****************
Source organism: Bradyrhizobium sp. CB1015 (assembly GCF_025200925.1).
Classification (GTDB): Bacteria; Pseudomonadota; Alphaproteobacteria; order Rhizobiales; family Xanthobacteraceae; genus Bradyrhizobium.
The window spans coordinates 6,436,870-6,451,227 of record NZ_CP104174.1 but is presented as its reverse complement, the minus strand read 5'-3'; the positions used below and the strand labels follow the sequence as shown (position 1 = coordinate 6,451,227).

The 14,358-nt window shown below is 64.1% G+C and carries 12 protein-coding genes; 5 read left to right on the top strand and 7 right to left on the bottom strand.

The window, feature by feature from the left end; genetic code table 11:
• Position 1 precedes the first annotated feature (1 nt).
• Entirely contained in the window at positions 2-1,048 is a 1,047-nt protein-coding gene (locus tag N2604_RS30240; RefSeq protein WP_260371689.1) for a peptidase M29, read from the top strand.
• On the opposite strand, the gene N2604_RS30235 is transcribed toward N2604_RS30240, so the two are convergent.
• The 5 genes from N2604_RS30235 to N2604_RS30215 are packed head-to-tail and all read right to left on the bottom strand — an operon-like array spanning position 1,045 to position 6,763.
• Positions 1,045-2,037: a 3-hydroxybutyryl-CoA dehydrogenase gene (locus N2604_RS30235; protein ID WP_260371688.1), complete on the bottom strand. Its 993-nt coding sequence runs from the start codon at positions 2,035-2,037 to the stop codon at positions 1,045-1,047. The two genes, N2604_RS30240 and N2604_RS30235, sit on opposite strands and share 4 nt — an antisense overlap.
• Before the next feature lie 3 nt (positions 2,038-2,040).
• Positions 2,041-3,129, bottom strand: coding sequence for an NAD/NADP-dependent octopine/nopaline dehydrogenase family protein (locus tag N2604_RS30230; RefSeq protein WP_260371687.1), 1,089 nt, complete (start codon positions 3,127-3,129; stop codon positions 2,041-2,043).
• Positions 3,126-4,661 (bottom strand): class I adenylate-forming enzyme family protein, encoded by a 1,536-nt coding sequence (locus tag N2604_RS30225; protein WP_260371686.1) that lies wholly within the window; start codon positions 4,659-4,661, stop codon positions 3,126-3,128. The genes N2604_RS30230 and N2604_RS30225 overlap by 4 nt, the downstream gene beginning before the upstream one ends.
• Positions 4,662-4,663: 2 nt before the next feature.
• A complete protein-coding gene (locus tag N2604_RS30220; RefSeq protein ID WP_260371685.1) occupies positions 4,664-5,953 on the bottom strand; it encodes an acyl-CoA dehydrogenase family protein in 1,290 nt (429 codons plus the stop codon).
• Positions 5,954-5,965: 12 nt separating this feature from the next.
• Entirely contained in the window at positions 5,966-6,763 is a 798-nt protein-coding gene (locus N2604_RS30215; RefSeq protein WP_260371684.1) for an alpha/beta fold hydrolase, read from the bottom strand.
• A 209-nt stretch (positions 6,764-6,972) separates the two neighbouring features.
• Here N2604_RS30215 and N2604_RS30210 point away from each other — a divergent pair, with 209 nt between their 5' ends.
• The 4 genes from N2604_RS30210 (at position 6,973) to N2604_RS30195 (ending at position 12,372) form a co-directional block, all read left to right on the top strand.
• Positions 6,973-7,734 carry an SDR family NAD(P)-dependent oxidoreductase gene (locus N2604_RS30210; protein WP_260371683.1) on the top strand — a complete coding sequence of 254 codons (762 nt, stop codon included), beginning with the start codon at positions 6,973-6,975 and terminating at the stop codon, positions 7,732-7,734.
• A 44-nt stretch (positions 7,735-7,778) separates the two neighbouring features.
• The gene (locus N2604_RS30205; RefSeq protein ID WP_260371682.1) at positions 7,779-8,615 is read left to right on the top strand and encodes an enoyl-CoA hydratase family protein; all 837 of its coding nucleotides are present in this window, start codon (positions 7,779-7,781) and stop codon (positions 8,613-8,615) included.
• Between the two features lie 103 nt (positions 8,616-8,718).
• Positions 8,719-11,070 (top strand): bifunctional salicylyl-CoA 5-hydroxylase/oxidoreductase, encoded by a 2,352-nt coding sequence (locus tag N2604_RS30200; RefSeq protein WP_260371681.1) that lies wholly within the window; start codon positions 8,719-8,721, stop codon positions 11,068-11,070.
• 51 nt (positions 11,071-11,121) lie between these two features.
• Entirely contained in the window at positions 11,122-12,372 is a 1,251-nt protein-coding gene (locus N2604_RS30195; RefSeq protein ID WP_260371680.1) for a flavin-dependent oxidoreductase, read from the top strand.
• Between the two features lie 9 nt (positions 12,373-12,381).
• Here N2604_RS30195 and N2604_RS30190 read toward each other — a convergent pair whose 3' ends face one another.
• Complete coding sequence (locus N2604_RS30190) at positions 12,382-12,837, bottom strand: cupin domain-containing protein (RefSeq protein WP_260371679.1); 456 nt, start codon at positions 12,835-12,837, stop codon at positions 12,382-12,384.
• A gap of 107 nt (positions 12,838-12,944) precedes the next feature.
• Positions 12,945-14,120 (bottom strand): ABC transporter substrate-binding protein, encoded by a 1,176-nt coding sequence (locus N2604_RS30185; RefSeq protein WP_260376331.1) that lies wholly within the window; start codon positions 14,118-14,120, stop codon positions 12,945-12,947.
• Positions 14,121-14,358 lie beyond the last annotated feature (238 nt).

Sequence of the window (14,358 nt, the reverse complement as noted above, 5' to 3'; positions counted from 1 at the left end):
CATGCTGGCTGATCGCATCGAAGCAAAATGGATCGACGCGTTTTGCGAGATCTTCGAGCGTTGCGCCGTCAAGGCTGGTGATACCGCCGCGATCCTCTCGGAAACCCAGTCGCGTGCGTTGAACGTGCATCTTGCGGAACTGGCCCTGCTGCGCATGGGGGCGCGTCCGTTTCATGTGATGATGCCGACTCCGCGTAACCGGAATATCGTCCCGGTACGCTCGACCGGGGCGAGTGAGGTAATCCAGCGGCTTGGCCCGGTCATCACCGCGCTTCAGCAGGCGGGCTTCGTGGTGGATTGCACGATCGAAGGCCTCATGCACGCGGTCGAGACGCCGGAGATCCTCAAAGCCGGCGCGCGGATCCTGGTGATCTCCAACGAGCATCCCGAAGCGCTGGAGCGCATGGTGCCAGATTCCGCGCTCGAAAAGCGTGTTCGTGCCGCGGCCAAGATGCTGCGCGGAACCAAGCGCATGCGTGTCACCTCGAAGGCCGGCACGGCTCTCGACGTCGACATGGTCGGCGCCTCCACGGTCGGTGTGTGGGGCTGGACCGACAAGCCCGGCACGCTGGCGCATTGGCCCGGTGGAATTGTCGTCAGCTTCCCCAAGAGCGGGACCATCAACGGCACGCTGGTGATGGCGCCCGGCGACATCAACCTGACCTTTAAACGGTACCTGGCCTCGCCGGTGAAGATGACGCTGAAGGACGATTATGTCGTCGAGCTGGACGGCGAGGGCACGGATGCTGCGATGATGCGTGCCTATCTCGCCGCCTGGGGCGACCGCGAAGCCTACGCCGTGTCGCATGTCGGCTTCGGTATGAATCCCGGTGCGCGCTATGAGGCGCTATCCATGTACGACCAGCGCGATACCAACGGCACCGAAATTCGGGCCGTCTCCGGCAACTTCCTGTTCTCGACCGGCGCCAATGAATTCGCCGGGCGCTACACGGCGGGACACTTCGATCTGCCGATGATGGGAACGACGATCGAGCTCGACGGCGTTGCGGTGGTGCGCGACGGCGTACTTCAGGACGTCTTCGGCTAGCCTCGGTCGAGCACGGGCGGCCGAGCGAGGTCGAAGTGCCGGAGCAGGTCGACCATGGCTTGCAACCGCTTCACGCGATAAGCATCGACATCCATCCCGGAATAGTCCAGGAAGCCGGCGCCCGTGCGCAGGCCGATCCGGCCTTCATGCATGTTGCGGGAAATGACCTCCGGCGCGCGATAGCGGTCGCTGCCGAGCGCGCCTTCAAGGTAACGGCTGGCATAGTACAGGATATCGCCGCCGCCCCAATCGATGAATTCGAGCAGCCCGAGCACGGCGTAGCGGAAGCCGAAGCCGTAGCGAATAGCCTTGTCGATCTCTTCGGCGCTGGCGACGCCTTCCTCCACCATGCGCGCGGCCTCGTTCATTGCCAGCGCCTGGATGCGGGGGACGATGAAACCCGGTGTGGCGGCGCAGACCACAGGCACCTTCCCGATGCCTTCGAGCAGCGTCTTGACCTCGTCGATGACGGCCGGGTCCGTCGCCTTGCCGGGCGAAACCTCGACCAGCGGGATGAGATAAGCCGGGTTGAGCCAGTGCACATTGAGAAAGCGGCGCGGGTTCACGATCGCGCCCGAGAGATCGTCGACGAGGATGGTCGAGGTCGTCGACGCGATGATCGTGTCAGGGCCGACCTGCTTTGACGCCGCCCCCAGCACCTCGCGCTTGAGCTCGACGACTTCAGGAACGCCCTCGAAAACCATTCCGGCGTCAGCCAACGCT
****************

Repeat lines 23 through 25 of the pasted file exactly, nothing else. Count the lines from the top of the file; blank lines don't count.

• The gene (locus N2604_RS30205; RefSeq protein ID WP_260371682.1) at positions 7,779-8,615 is read left to right on the top strand and encodes an enoyl-CoA hydratase family protein; all 837 of its coding nucleotides are present in this window, start codon (positions 7,779-7,781) and stop codon (positions 8,613-8,615) included.
• Between the two features lie 103 nt (positions 8,616-8,718).
• Positions 8,719-11,070 (top strand): bifunctional salicylyl-CoA 5-hydroxylase/oxidoreductase, encoded by a 2,352-nt coding sequence (locus tag N2604_RS30200; RefSeq protein WP_260371681.1) that lies wholly within the window; start codon positions 8,719-8,721, stop codon positions 11,068-11,070.